Some Salafist communities in North America neither obey FCNA nor adhere to the decision of their local Hilal Committee, but say they’re following ‘global sighting.’ These communities will also never accept a Chinese determination or even a South African. That’s because there is no way they can verify claims of sighting in geographic regions they’re unfamiliar with. Thus, claims of ‘global sighting’ is a ruse to follow the declaration of Saudi Arabia which is home to Islam’s two most sacred mosques. Following the people of Mecca and Madina has its merits and is usually reserved for those with no local alternatives, but since it is done under the guise of ‘global sighting’ this group remains in the camp of the sighters even if uncommitted to its tenets.

In North America, Zulfiqar Ali Shah, executive director of FCNA, looking the part of a perplexed weather forecaster predicting sunshine while drenched in rain, aired a bizarre video message on his company’s website  before the end of Ramadan. It’s ‘bizarre’ because FCNA had already declared Eid on Tues. Aug. 30. Was the message an attempt to sell calculation to a community committed to sighting? Or was it an attempt to placate a potential backlash by many against FCNA’s callous disregard of a confirmed Sunnah?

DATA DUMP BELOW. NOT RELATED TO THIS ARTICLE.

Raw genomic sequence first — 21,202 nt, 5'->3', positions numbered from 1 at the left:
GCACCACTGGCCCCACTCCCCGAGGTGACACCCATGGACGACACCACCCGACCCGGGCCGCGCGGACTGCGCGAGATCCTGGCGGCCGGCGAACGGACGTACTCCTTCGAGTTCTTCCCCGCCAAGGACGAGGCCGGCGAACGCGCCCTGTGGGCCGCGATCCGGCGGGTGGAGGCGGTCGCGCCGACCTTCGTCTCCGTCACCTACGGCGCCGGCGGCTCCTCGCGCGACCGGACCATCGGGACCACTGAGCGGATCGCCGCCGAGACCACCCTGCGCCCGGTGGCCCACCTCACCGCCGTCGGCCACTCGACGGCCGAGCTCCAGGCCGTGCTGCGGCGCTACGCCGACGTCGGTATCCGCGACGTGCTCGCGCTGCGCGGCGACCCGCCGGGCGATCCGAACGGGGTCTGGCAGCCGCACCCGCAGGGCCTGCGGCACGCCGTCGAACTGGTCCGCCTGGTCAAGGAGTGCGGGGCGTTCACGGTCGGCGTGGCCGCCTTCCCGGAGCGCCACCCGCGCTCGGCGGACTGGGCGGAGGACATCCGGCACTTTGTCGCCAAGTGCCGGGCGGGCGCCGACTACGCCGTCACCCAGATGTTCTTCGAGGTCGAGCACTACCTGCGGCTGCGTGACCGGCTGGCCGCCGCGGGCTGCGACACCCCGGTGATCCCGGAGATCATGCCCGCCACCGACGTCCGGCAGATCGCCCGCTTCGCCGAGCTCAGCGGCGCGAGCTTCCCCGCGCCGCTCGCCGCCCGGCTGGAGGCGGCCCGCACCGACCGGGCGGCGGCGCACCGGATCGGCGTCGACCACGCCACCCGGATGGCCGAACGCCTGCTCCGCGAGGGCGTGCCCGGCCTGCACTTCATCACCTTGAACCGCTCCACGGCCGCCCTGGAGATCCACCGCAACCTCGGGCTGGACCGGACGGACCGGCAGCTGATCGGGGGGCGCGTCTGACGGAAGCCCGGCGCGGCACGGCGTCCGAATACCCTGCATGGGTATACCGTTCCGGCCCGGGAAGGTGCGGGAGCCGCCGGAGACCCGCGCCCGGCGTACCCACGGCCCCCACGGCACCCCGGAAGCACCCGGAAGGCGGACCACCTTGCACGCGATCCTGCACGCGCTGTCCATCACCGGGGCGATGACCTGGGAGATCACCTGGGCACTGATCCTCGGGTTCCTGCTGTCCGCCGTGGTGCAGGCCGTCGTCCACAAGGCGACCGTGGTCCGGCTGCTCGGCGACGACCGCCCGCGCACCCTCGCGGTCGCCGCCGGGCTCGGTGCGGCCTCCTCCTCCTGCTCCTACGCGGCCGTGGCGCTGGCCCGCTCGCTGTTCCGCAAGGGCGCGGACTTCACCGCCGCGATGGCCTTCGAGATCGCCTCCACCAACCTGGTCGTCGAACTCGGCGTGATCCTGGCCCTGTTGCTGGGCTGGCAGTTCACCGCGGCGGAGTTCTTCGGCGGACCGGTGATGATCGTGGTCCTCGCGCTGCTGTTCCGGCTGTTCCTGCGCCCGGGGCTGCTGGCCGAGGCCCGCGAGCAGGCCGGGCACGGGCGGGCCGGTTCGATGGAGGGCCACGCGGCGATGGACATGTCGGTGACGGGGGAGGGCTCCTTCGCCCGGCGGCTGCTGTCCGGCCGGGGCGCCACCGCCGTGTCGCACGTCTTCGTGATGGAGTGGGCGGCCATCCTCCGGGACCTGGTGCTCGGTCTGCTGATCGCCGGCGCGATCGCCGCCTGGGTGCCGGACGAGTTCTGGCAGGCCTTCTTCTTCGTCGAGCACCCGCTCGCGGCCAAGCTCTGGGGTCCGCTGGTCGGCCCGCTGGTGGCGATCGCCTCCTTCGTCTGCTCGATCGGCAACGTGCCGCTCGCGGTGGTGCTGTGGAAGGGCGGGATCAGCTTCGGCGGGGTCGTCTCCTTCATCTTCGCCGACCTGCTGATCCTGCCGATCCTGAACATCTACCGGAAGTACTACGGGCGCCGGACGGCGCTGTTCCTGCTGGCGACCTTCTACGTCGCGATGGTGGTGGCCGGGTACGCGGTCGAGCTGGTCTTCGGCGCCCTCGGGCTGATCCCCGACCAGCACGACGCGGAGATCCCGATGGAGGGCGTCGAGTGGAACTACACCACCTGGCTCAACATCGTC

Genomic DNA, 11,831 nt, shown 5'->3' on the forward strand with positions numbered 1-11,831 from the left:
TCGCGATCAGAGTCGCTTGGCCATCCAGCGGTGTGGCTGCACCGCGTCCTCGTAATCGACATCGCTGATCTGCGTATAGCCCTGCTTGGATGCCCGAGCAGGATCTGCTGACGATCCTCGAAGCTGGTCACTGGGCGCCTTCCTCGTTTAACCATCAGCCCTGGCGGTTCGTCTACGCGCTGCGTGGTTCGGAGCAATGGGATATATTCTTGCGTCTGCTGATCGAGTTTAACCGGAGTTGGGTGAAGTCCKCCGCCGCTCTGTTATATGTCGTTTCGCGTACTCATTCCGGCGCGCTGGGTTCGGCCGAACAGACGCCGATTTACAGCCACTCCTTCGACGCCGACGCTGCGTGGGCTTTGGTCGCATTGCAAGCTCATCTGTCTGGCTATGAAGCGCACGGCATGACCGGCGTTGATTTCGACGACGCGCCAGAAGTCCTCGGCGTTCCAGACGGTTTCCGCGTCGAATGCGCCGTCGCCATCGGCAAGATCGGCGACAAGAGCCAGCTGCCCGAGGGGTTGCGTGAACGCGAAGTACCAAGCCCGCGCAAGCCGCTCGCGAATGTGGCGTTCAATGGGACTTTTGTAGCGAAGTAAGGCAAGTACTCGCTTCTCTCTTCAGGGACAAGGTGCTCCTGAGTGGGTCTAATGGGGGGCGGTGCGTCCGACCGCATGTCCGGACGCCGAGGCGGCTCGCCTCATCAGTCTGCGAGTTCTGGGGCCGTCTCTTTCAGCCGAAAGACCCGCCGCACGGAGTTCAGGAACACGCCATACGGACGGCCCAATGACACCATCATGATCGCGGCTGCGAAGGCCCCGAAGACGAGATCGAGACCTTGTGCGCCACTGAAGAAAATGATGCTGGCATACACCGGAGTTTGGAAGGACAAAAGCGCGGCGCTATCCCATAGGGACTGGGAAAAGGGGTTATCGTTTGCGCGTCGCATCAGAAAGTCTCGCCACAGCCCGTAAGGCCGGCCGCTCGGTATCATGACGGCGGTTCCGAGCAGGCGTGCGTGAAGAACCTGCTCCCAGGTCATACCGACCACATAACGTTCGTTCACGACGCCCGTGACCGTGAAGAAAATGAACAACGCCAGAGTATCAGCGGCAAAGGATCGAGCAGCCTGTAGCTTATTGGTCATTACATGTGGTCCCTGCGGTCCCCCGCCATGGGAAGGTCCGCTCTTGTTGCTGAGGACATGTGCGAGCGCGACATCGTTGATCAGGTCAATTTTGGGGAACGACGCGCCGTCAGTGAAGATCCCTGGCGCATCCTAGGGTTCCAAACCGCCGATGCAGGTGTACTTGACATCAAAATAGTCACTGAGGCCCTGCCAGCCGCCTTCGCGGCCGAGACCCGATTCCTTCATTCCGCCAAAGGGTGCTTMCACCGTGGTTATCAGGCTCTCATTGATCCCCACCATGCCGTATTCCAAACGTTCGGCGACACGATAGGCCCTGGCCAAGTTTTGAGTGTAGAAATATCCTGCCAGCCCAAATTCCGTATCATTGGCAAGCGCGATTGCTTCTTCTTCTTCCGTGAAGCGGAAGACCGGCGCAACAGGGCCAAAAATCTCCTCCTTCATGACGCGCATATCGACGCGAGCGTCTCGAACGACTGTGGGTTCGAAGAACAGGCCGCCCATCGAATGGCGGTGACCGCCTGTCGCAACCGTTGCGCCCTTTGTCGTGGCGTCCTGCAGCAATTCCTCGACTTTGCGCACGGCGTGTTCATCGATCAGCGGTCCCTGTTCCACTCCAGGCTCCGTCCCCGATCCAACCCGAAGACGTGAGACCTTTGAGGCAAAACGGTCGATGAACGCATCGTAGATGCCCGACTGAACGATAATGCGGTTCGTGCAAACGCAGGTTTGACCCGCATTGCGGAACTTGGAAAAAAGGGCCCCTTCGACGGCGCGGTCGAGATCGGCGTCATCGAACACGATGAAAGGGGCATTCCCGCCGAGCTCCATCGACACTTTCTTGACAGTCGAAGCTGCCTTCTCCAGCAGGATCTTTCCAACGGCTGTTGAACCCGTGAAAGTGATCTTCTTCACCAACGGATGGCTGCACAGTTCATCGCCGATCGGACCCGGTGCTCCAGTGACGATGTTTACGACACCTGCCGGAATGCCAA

Ali Shah said “there is a strong possibility the hilal will not be seen in the east,” (i.e. Saudi Arabia) however, he said, “it will be sighted in the western hemisphere.” Never did he say “Inshaa Allah.” He explained the basis of his ‘absolute’ claim by calling attention to science, i.e. the age of the moon at the time of sunset in California, Hawaii and South America. If one were to listen to his five minutes heavily edited sermon it is clear the man has a hard time stringing together a few coherent sentences in English. He also has some difficulty distinguishing between ‘visible,’ ‘sighting’ and “sightable.”

Ali Shah quotes the famous hadith of God’s Messenger, peace and blessings be upon him: “Sight it (hilal) and begin fasting, sight it and end your fast.” He omits the second part of the hadith: “But if you are obstructed (i.e. clouded over), then estimate it.” Another version says: “But if you are obstructed, then complete the period of Sha’ban as thirty.”

It is now a fact, call it scientific if you wish, that the new crescent was not sighted anywhere in North or South America. It was impossible to see it. It was not visible. It was not sighted, and if it was sightable, no one saw it.